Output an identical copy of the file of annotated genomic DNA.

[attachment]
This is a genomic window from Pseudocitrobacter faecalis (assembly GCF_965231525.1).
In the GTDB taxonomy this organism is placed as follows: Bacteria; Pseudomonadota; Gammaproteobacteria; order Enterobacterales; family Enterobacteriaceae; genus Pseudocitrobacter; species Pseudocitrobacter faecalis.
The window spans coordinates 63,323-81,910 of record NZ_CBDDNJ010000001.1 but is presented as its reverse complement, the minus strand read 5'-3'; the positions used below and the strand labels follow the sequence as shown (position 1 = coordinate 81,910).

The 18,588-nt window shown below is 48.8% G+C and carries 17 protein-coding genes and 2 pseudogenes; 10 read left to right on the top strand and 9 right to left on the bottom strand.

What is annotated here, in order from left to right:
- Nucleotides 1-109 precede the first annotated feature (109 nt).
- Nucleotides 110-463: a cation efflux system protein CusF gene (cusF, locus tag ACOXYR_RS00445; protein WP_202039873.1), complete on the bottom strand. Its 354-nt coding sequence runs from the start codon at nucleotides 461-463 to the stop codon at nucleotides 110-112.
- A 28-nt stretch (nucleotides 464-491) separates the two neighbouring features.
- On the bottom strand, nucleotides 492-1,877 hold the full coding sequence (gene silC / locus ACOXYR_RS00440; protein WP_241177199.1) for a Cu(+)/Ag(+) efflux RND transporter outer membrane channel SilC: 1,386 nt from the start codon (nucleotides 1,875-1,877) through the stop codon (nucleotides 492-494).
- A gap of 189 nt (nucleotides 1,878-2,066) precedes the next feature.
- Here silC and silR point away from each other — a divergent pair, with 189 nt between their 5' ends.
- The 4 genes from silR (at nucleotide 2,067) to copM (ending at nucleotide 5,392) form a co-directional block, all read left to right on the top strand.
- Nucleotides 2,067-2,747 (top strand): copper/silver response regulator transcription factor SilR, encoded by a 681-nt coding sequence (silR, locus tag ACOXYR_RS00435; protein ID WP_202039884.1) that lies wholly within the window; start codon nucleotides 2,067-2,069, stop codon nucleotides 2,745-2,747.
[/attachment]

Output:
This is a genomic window from Pseudocitrobacter faecalis (assembly GCF_965231525.1).
In the GTDB taxonomy this organism is placed as follows: Bacteria; Pseudomonadota; Gammaproteobacteria; order Enterobacterales; family Enterobacteriaceae; genus Pseudocitrobacter; species Pseudocitrobacter faecalis.
The window spans coordinates 63,323-81,910 of record NZ_CBDDNJ010000001.1 but is presented as its reverse complement, the minus strand read 5'-3'; the positions used below and the strand labels follow the sequence as shown (position 1 = coordinate 81,910).

The 18,588-nt window shown below is 48.8% G+C and carries 17 protein-coding genes and 2 pseudogenes; 10 read left to right on the top strand and 9 right to left on the bottom strand.

What is annotated here, in order from left to right:
- Nucleotides 1-109 precede the first annotated feature (109 nt).
- Nucleotides 110-463: a cation efflux system protein CusF gene (cusF, locus tag ACOXYR_RS00445; protein WP_202039873.1), complete on the bottom strand. Its 354-nt coding sequence runs from the start codon at nucleotides 461-463 to the stop codon at nucleotides 110-112.
- A 28-nt stretch (nucleotides 464-491) separates the two neighbouring features.
- On the bottom strand, nucleotides 492-1,877 hold the full coding sequence (gene silC / locus ACOXYR_RS00440; protein WP_241177199.1) for a Cu(+)/Ag(+) efflux RND transporter outer membrane channel SilC: 1,386 nt from the start codon (nucleotides 1,875-1,877) through the stop codon (nucleotides 492-494).
- A gap of 189 nt (nucleotides 1,878-2,066) precedes the next feature.
- Here silC and silR point away from each other — a divergent pair, with 189 nt between their 5' ends.
- The 4 genes from silR (at nucleotide 2,067) to copM (ending at nucleotide 5,392) form a co-directional block, all read left to right on the top strand.
- Nucleotides 2,067-2,747 (top strand): copper/silver response regulator transcription factor SilR, encoded by a 681-nt coding sequence (silR, locus tag ACOXYR_RS00435; protein ID WP_202039884.1) that lies wholly within the window; start codon nucleotides 2,067-2,069, stop codon nucleotides 2,745-2,747.